Australasian Science: Australia's authority on science since 1938

A Black Hole’s Afterburn

By Stephen Luntz

A Black Hole’s Afterburn

Rather than one smooth path, images taken from the Australia Telescope Compact Array reveal a sequence of bright dots along the jet known as PKS 0637-752. Although PKS 0637-752 has been known for some time, and studied in depth by the Chandra X-Ray Telescope, it has never been imaged with such clarity before.

“Massive jets like this one have been studied for decades, since the beginning of radio astronomy, but we still don’t understand exactly how they are produced or what they’re made of,” says Dr Leith Godfrey of the Curtin University node of the International Centre for Radio Astronomy Research.

“One intriguing possibility is that the pattern we see in this cosmic jet is produced in the same way as the pattern in the exhaust from fighter jet engines,” Godfrey adds. “If the brighter patches are caused by the same process in astronomical jets as they are in earthly jet engines, then the distance between them can give us important information about the power of the jet and the density of the surrounding space.”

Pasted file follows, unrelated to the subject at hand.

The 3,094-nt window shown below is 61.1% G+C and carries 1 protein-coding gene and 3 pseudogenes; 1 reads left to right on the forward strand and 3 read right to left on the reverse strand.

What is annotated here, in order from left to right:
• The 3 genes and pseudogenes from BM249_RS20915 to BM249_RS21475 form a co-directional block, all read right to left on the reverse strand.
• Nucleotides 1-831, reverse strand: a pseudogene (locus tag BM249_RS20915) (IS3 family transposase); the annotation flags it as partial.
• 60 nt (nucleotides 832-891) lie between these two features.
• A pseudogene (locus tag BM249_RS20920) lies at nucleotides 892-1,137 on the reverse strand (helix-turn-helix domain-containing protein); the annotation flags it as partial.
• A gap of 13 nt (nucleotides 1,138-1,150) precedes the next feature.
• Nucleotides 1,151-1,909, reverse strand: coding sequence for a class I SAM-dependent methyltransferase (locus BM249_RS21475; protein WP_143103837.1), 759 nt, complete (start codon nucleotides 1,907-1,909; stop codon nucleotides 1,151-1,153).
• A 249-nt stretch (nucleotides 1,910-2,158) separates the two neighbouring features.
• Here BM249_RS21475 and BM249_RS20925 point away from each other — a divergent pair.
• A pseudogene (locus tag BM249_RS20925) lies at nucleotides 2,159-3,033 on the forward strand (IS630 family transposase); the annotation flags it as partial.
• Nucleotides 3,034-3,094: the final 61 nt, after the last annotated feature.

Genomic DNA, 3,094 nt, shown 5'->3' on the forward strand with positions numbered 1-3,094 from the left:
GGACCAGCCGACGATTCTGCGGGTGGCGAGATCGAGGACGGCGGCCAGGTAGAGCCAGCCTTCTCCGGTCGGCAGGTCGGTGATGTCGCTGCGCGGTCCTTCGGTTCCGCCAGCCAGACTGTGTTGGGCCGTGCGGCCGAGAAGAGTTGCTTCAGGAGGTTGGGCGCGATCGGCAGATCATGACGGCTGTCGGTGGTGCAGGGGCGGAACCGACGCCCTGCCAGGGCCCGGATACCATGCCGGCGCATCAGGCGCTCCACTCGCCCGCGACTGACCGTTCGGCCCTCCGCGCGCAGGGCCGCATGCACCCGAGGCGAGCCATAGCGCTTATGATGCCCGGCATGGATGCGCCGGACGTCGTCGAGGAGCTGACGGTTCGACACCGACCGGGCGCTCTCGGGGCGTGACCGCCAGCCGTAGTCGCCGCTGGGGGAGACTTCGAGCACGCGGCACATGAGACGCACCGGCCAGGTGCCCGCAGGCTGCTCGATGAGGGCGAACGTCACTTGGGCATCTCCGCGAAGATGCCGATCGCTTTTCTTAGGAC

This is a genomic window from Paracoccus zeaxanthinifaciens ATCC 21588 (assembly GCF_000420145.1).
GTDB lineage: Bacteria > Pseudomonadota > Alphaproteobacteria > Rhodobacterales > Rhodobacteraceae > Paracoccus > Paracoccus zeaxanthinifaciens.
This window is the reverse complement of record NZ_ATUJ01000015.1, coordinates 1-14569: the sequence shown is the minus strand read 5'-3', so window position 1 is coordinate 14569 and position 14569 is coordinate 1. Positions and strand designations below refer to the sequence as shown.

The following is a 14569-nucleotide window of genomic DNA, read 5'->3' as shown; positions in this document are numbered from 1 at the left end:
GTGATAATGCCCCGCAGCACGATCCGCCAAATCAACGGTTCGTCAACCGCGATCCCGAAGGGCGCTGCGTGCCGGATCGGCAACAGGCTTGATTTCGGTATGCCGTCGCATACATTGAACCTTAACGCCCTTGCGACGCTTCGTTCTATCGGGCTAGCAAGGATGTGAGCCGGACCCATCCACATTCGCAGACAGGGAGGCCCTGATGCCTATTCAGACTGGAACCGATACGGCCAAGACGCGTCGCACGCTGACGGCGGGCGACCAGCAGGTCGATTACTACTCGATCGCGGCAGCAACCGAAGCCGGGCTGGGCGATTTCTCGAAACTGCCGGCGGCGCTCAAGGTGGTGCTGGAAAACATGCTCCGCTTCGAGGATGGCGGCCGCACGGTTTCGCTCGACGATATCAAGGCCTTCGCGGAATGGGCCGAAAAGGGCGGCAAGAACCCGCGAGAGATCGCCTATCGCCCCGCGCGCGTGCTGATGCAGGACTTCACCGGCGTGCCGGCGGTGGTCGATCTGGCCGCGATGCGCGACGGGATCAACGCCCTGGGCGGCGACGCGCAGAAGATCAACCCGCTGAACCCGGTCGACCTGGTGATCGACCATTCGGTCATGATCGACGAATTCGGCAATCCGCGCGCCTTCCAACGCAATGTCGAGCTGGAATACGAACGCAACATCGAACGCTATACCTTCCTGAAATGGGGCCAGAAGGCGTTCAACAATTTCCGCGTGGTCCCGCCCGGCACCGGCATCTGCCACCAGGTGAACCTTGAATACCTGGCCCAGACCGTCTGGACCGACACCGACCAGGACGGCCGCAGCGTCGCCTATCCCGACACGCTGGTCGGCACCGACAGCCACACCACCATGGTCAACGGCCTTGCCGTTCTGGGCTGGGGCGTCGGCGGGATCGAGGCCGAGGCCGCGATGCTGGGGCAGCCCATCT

These patches, known as mots, are commonly seen in quasar jets but Godfrey says: “The interesting thing is that these are quite regularly spaced, and there are lots of them, making this a really striking example. We can use the observational clue as a constraint on the source dynamics.”

Mots appear in any supersonic jet. “Hot gas comes out of a nozzle in one direction, with different pressure to the surrounding air,” Godfrey says. “The jet wants to come into pressure balance with the air surrounding it. It expands until it reaches equilibrium, but because it is supersonic it overshoots that pressure and becomes underpressured.”

From here the pressure swings back and forth like a pendulum, either too high or too low. “The communication of pressure differences is slower than the velocity of the jet, so you get standing criss-crossed shockwaves along the jet,” Godfrey explains.

Astronomers speculate the intergalactic medium is standing in for air.

PKS 0637-752 is pointed somewhat in our direction, so each mot is not necessarily 100,000 light years across, but Godfrey confirms that their scale is similar to that of the galaxy.

The jets are thought to prevent star formation by keeping the region at temperatures too hot to allow stars to take shape.

The glowing trail of material extending out from a super­massive black hole resembles the afterburn of a fighter jet, Australian astronomers have noted. However, in this case the trail is two million light years long, the distance from here to the Andromeda Galaxy.